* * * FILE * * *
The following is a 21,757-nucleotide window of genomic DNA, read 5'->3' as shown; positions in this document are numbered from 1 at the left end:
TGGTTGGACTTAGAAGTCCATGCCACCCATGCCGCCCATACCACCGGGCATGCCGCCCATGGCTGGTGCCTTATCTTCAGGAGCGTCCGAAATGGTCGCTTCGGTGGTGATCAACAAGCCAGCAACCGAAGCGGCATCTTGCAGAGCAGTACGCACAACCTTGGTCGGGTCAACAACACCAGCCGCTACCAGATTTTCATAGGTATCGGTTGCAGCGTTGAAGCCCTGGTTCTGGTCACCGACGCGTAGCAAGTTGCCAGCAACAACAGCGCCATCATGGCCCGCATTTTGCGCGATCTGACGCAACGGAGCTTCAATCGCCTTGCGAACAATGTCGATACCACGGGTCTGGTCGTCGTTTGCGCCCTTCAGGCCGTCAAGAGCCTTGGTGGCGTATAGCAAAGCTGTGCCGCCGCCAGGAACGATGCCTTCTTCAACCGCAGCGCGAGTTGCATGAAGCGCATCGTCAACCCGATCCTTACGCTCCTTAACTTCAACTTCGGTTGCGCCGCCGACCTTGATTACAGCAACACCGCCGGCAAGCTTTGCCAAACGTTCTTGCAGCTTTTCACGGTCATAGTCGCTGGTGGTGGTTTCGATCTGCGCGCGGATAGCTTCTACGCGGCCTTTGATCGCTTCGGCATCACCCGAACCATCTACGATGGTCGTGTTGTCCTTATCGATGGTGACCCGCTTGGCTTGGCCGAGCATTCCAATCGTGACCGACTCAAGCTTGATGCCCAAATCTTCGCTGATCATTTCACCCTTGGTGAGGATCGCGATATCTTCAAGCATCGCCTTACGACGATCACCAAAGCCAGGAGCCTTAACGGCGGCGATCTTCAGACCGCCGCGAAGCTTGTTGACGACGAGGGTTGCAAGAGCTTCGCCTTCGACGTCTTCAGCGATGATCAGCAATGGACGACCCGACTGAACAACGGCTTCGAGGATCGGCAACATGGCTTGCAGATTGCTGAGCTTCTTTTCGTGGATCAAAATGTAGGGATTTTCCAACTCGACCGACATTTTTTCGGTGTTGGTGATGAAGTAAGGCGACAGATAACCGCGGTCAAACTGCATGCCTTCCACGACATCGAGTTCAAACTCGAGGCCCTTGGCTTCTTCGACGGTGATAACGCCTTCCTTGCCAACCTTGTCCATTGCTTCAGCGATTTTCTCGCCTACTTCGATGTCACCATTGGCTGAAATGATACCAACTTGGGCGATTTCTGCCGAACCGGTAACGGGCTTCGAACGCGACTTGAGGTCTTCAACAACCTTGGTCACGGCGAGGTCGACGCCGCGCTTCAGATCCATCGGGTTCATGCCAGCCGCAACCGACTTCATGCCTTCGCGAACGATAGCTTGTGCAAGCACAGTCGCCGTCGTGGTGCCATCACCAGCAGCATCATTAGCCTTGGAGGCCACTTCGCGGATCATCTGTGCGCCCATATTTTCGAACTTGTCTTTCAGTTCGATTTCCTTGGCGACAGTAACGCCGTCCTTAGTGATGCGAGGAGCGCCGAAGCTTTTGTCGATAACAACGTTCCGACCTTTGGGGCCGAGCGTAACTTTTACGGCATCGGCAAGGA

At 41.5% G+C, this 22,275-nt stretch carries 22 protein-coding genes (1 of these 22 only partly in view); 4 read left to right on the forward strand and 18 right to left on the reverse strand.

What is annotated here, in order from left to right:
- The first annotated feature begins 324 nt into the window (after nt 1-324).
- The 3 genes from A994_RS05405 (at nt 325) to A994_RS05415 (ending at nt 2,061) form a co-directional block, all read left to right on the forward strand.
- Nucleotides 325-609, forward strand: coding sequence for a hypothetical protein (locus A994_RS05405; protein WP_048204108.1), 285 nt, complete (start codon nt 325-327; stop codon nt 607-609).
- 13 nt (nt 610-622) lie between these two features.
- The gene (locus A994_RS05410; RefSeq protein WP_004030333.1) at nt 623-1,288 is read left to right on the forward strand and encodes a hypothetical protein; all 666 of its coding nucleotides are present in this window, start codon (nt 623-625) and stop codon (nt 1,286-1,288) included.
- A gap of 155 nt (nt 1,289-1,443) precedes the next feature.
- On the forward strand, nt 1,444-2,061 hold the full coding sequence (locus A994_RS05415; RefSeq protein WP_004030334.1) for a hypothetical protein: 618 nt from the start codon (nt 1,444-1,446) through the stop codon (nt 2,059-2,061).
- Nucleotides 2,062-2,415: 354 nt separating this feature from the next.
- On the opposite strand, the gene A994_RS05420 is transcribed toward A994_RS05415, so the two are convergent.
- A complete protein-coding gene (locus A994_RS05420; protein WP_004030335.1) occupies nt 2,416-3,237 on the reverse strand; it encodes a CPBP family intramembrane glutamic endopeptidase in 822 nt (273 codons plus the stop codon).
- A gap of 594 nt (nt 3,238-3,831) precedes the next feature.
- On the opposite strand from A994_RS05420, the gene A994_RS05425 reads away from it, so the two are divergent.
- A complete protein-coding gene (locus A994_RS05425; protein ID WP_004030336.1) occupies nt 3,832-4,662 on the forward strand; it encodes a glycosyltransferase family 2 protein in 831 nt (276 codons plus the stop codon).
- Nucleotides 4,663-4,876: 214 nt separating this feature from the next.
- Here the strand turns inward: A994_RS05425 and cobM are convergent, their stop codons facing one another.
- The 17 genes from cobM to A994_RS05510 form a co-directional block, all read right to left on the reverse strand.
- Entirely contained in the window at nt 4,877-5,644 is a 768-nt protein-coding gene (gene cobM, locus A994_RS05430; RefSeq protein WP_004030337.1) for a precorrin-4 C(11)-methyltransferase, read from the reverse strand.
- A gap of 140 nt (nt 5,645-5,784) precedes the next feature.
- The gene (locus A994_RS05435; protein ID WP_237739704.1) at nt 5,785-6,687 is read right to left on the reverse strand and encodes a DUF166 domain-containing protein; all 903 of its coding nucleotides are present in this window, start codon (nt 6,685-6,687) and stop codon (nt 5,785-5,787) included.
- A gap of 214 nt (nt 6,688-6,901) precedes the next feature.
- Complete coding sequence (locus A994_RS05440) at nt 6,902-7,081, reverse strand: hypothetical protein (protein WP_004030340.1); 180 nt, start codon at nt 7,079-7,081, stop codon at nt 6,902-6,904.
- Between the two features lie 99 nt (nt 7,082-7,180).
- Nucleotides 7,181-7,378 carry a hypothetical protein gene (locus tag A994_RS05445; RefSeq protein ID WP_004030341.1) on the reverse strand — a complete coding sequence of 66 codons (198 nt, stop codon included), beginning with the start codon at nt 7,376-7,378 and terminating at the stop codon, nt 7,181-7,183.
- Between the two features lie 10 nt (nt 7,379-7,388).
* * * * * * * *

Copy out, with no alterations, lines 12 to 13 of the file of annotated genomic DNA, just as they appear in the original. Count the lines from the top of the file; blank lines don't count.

- Nucleotides 2,062-2,415: 354 nt separating this feature from the next.
- On the opposite strand, the gene A994_RS05420 is transcribed toward A994_RS05415, so the two are convergent.